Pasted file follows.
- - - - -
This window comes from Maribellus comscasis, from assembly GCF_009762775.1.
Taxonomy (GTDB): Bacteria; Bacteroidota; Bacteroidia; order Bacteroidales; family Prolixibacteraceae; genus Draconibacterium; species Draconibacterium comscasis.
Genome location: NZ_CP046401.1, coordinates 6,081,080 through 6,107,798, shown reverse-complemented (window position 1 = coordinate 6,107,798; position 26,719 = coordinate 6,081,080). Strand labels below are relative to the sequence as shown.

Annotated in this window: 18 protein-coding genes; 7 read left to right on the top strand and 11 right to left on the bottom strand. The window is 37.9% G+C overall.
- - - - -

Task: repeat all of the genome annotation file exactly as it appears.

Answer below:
This window comes from Maribellus comscasis, from assembly GCF_009762775.1.
Taxonomy (GTDB): Bacteria; Bacteroidota; Bacteroidia; order Bacteroidales; family Prolixibacteraceae; genus Draconibacterium; species Draconibacterium comscasis.
Genome location: NZ_CP046401.1, coordinates 6,081,080 through 6,107,798, shown reverse-complemented (window position 1 = coordinate 6,107,798; position 26,719 = coordinate 6,081,080). Strand labels below are relative to the sequence as shown.

Annotated in this window: 18 protein-coding genes; 7 read left to right on the top strand and 11 right to left on the bottom strand. The window is 37.9% G+C overall.